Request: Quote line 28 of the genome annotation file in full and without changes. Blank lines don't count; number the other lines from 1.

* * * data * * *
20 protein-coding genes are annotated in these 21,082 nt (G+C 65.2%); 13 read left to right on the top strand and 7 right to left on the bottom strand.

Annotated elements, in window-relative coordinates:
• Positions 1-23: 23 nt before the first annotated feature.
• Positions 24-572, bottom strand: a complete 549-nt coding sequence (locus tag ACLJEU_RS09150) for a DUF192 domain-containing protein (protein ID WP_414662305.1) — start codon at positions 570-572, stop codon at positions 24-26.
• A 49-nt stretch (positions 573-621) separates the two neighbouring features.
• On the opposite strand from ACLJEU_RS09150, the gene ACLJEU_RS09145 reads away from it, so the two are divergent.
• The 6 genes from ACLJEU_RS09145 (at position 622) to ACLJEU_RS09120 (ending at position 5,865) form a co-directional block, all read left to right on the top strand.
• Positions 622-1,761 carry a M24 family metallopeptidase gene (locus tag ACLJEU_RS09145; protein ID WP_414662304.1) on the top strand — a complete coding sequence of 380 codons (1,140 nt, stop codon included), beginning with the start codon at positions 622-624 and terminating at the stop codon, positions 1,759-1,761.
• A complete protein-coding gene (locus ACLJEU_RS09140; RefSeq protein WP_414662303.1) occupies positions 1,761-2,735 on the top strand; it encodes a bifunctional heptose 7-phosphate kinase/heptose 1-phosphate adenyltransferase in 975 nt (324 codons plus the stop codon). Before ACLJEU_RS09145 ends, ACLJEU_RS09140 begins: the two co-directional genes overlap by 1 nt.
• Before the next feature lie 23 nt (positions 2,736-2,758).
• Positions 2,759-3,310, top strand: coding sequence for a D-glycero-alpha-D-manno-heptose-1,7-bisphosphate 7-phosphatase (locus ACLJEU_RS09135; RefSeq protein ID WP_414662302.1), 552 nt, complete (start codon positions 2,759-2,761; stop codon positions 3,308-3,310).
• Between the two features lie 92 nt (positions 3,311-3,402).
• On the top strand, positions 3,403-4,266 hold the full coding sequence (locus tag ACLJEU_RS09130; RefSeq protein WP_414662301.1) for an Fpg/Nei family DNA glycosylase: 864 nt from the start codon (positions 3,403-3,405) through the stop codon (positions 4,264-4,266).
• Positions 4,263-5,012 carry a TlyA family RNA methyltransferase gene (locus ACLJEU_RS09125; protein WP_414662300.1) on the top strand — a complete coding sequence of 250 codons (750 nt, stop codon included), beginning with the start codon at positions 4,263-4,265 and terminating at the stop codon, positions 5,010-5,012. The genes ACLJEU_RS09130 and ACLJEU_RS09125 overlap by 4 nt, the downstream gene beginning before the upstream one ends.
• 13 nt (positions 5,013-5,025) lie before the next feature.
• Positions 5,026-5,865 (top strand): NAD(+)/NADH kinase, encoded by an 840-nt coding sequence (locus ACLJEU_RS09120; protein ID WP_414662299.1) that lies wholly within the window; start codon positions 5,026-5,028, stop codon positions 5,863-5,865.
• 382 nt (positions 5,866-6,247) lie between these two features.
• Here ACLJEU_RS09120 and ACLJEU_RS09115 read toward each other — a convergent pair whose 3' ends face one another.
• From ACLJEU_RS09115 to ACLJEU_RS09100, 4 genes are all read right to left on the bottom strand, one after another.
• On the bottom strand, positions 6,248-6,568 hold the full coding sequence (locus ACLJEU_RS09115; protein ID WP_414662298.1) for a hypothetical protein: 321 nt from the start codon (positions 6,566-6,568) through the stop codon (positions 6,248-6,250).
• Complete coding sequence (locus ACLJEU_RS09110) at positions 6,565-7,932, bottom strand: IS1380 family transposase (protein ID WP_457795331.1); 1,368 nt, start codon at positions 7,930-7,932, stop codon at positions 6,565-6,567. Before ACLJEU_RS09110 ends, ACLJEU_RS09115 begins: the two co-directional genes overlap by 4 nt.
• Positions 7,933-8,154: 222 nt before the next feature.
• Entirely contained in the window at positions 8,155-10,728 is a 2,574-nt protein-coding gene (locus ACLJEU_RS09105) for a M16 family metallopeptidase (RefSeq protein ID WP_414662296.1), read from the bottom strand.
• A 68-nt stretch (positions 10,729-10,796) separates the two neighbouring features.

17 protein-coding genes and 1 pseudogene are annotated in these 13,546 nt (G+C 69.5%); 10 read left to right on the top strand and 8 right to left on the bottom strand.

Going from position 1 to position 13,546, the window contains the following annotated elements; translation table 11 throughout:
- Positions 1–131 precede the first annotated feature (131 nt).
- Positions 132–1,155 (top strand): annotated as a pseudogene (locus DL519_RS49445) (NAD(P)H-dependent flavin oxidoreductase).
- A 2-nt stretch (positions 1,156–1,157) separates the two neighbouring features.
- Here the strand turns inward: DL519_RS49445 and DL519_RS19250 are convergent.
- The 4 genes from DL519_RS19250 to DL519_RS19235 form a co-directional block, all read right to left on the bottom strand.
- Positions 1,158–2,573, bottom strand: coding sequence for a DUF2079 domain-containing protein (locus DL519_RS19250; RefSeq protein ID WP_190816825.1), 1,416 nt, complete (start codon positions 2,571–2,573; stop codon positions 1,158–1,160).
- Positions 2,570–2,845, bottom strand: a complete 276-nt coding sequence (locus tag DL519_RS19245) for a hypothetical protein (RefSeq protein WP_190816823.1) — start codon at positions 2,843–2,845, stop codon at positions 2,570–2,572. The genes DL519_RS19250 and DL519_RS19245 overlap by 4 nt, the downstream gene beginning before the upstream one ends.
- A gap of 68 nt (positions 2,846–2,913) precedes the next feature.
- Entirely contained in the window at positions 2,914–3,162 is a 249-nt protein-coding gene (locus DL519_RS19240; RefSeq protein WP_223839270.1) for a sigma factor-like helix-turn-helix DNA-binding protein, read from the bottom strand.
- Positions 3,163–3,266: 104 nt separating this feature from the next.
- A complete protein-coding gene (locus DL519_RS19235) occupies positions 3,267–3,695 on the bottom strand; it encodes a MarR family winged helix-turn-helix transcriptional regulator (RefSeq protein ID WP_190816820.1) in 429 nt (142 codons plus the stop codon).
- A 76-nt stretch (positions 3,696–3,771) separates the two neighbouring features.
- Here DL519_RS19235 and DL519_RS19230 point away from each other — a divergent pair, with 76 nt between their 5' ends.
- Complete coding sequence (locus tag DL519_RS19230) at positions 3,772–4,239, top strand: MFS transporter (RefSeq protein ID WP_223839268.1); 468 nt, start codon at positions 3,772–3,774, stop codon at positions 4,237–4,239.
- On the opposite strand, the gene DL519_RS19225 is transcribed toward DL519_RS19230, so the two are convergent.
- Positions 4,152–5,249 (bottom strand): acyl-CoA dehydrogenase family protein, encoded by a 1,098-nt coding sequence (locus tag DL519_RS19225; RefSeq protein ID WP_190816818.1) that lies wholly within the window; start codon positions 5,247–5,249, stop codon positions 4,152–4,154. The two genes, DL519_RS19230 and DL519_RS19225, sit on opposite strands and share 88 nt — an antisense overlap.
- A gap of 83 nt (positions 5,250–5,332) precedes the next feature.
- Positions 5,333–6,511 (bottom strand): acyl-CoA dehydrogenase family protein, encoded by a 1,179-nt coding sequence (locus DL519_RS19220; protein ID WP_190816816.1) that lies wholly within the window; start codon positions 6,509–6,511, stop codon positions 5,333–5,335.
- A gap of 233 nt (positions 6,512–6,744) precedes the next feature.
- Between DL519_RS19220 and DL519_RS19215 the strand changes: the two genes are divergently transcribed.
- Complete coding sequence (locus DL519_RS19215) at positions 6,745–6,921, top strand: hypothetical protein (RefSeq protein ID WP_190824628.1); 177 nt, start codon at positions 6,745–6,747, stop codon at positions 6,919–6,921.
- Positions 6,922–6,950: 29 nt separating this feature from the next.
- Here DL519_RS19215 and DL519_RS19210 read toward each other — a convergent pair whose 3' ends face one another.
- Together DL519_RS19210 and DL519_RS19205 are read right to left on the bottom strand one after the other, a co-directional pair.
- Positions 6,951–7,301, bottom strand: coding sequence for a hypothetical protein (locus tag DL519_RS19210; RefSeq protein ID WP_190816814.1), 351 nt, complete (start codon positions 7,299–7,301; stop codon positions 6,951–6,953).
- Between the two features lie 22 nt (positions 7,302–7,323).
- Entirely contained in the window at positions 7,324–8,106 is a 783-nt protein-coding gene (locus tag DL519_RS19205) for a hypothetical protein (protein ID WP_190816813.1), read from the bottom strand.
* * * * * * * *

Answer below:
- Positions 132–1,155 (top strand): annotated as a pseudogene (locus DL519_RS49445) (NAD(P)H-dependent flavin oxidoreductase).